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True Detectives
By Jonathan Kellerman

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True Detectives

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True Detectives: A Novel
By Jonathan Kellerman
Random House Large Print, 2009, 528 pages
ISBN: 978-0-7393-2822-4
Genre: Thriller

Reviewed by Israel Drazin - July 29, 2009

After writing a couple of non-fiction books, Jonathan Kellerman wrote thirty one mystery novels since 1985, all best sellers. Twenty three of them have the clear thinking psychologist Alex Delaware as its hero. Each novel is fast paced with clever dialogue, interesting descriptions of places and people and things, including clothing, and an in-depth psychological portrait of the peopleís foibles, good and bad.

Kellermanís characters are off beat, which makes them interesting and entertaining. One of his early mysteries concerns a Jewish cop in Jerusalem, Israel, who was a Yemenite. His Delaware novels include a police detective that is gay and overweight. Kellermanís main characters do not use Sherlock Holmesian methods of analyzing objects such as cigarette ashes, but surf the internet to discover truths.

The heroes in True Detectives are two brothers, one white and one black, the sons of the same mother, but different fathers, both of whom were police officers, partners and close friends. The two brothers served as police detectives. One remained on the force, but the other left to become a private detective. Both are very zealous in their work and very competent. But, unlike their fathers who liked each other, they suffer from sibling rivalry. This rivalry adds salt and pepper to the tale.

Kellerman names the two Moses and Aaron, which may remind the reader of the famous biblical siblings Moses the law giver and Aaron the priest, who were not rivals. In fact Aaron the elder of the two never complained that his younger brother took the leadership role over the Israelites and gave him a secondary position as priest. Moses, according to the Bible had a black wife. Kellermanís brothers are the opposite: Moses is white and the elder of the two. Aaron is black.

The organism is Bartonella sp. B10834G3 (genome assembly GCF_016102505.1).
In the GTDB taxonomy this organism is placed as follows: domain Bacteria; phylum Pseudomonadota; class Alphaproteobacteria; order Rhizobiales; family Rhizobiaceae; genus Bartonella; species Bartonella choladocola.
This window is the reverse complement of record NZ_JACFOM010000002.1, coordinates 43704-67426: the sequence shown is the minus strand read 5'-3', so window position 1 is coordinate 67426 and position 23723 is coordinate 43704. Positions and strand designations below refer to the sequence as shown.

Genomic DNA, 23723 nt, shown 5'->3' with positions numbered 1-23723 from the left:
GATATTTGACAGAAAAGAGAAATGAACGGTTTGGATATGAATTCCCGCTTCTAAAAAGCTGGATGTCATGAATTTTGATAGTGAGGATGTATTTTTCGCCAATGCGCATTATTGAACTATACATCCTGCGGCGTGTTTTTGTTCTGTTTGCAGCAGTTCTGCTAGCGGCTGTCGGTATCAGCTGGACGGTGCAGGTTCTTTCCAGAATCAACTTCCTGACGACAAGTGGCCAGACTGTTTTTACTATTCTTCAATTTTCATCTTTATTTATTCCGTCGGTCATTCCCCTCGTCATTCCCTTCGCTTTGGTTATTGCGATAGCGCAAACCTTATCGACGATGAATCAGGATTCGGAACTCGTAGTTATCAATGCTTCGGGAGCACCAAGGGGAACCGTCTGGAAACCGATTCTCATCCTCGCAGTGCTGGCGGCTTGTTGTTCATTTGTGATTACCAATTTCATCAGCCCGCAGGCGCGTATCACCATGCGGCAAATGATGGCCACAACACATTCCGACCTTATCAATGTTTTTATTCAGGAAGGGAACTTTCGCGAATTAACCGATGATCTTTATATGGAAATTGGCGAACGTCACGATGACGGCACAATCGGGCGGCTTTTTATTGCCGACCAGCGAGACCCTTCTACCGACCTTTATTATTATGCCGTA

Moses the police officer was involved in a disappearance case for over a year and is agitated that he is unable to solve the case and recover the woman. Then, by chance, his brother Aaron is hired to find her. The two brothers, unable to get along, work separately to search for the missing woman. They discover murders and other crimes and a wide assortment of interesting and unusual characters.

Kellerman has an interesting writing style. He is unlike the traditional mystery writers who spice their tale with clues, offering their readers an opportunity to solve the whodunit before the author reveals the truth. These writers add "red herrings," or false clues, to mislead the readers, a practice that does not bother the readers, but adds to the game.

Kellerman has red herrings but does not use them as false clues. He uses the red herrings to create twists and turns in the novels. In True Detectives, the bothers, working from different angles, move from one fact to another, first one person seems to be the prime suspect, but soon another takes this personís place. But the conclusion of the story, although consistent with all that precedes it, does not flow from what previously occurred. Kellerman could have placed any one of a hundred different interesting endings. This is another typical Kellerman method.

To be more specific, without revealing the story and its several plots, one of the brothers puts pressure on one of the characters, a person known at the outset of the tale, and this person reveals what the two were trying to find out from page one. The brother learns what he learns from the physical pressure, not from any clues.

But this style should not lead readers to think that Kellerman is not a good writer and that his mysteries in general and this novel in particular are deficient. Quite the contrary. His tales are generally filled with attention holding unusual developments and each of the many people that is introduced is sketched so that Kellerman ends by offering us a marvelous story with a treasure of small psychological vignettes.

Dr. Israel Drazin is the author of a series of books on Maimonides, a twelfth century rational philosopher, and the co-author of a series of books on Targum Onkelos, the earliest existing translation of the Hebrew Bible. Both are published by Gefen Publishing House,

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